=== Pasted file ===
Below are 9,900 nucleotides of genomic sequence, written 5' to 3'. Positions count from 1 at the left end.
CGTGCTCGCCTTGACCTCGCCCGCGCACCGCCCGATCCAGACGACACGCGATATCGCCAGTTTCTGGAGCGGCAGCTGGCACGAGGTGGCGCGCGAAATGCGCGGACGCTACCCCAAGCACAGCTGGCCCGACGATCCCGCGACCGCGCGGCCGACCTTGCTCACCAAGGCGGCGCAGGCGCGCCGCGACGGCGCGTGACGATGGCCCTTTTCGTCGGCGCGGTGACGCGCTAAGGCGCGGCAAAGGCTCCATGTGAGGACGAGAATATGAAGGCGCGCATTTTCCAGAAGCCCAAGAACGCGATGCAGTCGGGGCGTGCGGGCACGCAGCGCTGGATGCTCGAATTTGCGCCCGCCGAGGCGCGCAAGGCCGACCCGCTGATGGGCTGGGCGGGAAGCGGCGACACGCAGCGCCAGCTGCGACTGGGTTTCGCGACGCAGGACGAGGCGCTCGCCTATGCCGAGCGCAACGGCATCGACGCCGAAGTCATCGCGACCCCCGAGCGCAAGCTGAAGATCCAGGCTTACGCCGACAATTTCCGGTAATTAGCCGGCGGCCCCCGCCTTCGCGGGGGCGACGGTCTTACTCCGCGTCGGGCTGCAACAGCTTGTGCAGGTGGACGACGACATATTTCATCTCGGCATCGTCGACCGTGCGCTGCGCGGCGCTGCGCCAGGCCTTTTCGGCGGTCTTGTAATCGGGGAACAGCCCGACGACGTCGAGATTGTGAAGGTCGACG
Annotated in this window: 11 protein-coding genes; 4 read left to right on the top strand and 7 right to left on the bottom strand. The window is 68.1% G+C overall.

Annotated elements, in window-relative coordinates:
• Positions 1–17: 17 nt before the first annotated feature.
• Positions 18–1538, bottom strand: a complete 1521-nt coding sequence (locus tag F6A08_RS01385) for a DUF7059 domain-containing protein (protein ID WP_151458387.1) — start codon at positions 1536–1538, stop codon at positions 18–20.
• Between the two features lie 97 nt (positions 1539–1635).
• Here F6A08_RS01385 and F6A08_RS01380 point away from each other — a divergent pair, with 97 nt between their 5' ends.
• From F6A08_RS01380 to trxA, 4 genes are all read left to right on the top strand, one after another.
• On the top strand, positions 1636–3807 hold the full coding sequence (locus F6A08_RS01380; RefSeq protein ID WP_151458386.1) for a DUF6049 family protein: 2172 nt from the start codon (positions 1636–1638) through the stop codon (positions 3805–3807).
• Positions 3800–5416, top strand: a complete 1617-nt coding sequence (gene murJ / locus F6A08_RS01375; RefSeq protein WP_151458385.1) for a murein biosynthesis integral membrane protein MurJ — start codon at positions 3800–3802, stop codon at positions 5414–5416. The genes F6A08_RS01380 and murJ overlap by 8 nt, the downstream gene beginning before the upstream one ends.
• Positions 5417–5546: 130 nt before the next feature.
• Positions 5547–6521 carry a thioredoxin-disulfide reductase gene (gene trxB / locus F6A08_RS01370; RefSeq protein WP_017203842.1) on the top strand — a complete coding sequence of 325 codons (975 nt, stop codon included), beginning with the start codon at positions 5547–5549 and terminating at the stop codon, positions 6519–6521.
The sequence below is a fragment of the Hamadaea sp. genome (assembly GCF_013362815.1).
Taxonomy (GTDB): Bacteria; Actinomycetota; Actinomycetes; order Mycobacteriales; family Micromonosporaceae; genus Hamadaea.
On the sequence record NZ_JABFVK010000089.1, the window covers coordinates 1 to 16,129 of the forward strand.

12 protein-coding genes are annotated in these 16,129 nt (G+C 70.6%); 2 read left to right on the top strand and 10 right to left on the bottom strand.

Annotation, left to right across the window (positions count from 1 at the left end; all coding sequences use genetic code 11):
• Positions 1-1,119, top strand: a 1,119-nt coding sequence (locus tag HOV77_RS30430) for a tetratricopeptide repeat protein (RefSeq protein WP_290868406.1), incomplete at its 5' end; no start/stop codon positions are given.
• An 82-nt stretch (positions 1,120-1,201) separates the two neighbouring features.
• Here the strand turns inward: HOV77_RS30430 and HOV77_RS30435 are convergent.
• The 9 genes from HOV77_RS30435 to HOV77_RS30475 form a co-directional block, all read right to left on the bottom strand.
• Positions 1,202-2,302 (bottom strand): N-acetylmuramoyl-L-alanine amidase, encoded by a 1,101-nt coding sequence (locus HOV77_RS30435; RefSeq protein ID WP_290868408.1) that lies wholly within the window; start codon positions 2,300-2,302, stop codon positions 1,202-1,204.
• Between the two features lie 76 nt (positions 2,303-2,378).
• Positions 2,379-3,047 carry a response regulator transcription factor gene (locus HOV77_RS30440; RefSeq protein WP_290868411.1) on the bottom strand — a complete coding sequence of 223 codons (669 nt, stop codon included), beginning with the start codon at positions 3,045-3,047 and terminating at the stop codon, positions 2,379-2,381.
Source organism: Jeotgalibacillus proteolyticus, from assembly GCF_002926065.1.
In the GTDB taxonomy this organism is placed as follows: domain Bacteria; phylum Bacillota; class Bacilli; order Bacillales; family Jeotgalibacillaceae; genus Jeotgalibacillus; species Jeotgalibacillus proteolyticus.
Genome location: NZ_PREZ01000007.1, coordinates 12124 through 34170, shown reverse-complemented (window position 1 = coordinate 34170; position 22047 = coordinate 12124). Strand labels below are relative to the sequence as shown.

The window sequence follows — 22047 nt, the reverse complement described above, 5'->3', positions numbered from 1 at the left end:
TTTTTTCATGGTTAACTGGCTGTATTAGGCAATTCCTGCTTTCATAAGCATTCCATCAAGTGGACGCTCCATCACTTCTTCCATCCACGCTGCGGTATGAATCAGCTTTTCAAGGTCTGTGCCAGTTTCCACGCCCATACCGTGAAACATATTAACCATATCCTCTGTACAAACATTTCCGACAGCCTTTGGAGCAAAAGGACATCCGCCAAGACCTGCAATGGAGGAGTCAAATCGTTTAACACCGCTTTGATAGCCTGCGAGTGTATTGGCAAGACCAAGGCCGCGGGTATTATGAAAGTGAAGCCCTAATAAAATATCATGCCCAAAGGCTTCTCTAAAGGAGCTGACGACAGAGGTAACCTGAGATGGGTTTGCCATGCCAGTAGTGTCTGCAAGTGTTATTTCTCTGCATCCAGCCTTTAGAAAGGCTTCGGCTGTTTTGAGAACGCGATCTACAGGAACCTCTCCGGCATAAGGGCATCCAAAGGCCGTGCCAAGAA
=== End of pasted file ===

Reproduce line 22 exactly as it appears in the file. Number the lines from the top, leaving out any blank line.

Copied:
• The 9 genes from HOV77_RS30435 to HOV77_RS30475 form a co-directional block, all read right to left on the bottom strand.